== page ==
A casino is a place where gambling games of chance are played. These include dice, card games, roulette, baccarat and blackjack. In addition to these games, some casinos also offer sports betting and a variety of other games. Casinos are often combined with hotels, restaurants, retail shops and other entertainment venues. They may be operated by federal, state or local governments. They are also found on American Indian reservations. In the United States, several states have passed laws legalizing casino gambling, and many have established gaming control boards to regulate the industry.

There is something about the presence of large amounts of money that seems to encourage cheating and stealing, whether in collusion or on an individual basis. This is the main reason why casinos spend a great deal of time, effort and money on security measures.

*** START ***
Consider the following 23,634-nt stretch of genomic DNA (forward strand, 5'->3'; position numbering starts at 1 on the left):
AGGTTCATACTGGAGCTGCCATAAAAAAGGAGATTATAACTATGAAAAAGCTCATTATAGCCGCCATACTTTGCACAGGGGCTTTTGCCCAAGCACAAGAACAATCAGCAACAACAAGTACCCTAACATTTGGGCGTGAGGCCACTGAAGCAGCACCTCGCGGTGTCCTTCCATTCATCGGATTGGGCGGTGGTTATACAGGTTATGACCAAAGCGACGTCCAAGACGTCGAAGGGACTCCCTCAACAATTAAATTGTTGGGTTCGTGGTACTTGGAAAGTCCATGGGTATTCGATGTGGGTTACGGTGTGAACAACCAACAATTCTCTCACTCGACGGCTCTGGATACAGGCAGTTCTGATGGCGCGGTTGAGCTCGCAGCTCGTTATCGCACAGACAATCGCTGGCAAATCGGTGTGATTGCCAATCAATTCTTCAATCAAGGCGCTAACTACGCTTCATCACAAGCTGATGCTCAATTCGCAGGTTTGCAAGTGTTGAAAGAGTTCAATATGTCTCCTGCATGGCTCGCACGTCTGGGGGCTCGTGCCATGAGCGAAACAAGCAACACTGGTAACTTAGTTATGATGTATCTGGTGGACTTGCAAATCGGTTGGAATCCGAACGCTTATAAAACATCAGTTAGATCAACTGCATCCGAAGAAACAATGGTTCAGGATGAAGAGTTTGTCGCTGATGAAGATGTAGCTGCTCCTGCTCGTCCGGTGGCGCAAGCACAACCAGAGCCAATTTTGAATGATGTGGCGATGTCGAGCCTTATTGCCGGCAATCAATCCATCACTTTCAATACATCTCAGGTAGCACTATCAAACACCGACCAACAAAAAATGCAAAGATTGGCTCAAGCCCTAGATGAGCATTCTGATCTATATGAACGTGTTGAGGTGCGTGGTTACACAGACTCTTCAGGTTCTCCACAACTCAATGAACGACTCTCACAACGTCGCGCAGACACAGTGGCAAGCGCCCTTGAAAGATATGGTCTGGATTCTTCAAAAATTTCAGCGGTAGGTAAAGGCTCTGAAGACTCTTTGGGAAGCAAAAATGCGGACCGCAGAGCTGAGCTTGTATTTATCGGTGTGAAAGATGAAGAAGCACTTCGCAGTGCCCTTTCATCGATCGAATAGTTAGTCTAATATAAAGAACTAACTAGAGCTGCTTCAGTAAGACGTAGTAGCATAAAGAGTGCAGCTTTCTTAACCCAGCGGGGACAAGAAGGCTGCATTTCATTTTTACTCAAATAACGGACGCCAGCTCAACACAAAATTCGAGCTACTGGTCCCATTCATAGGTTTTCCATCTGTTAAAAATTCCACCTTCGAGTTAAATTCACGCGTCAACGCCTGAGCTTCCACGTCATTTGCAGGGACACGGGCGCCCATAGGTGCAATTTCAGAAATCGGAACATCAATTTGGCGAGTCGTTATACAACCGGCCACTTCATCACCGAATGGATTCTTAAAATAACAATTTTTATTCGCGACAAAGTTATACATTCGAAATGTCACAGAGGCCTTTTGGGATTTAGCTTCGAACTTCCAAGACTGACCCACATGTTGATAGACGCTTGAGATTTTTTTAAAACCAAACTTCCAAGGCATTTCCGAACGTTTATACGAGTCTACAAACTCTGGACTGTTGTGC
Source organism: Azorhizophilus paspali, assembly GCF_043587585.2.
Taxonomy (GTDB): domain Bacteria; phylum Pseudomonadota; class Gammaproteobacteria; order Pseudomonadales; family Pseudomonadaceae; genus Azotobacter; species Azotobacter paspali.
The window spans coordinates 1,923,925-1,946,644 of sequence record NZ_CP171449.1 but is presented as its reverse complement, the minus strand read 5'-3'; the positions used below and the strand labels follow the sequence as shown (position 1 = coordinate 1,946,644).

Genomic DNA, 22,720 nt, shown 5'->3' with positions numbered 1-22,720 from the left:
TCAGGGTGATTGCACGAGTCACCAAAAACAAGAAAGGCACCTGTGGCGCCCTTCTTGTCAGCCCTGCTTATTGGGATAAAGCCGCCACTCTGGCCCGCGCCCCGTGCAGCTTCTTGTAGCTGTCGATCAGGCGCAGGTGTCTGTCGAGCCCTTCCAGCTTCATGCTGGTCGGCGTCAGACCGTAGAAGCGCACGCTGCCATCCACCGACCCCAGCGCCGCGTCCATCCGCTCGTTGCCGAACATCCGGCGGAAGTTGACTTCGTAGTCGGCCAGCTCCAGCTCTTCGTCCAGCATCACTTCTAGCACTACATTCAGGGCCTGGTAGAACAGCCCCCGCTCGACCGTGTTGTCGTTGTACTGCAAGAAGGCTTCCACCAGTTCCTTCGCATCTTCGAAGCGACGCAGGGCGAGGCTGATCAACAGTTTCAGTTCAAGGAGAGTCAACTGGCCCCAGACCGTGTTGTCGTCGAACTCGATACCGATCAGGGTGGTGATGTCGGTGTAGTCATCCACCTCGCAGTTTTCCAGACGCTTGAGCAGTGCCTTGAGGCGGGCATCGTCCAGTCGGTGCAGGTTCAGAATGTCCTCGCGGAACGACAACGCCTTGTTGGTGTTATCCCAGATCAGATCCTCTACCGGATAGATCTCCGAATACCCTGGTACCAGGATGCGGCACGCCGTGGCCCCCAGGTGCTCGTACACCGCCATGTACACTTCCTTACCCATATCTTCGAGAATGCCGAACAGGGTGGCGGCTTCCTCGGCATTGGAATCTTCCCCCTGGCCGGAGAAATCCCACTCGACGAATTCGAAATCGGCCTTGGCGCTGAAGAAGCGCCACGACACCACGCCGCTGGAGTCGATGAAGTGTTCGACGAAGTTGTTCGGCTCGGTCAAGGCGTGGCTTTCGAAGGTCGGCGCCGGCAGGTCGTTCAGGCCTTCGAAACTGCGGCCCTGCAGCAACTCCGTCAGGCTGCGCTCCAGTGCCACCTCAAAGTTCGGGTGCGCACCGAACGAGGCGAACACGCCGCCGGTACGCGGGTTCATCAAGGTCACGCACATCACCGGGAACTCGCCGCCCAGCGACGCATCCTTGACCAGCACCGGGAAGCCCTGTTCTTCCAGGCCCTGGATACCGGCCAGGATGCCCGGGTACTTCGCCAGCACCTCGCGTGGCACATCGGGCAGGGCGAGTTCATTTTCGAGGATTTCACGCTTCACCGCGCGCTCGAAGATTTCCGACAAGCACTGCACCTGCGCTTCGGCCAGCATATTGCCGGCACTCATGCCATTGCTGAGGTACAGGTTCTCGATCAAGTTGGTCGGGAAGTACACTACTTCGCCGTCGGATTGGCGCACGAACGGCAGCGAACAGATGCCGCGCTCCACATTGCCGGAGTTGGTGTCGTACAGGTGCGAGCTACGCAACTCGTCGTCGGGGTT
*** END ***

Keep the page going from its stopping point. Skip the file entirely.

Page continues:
The most obvious method of security is a large number of cameras that watch every table, window and doorway in the casino. These are constantly monitored by security personnel who can adjust the cameras to focus on suspicious patrons. In addition, there is a separate room filled with banks of monitors where security workers can review tapes. Unlike slot machines, where the payouts are determined randomly by computer chips inside the machine, casino table games have certain expected patterns and reactions that make it easier for security to spot suspicious behavior. This work is performed by professionals known as gaming mathematicians and analysts.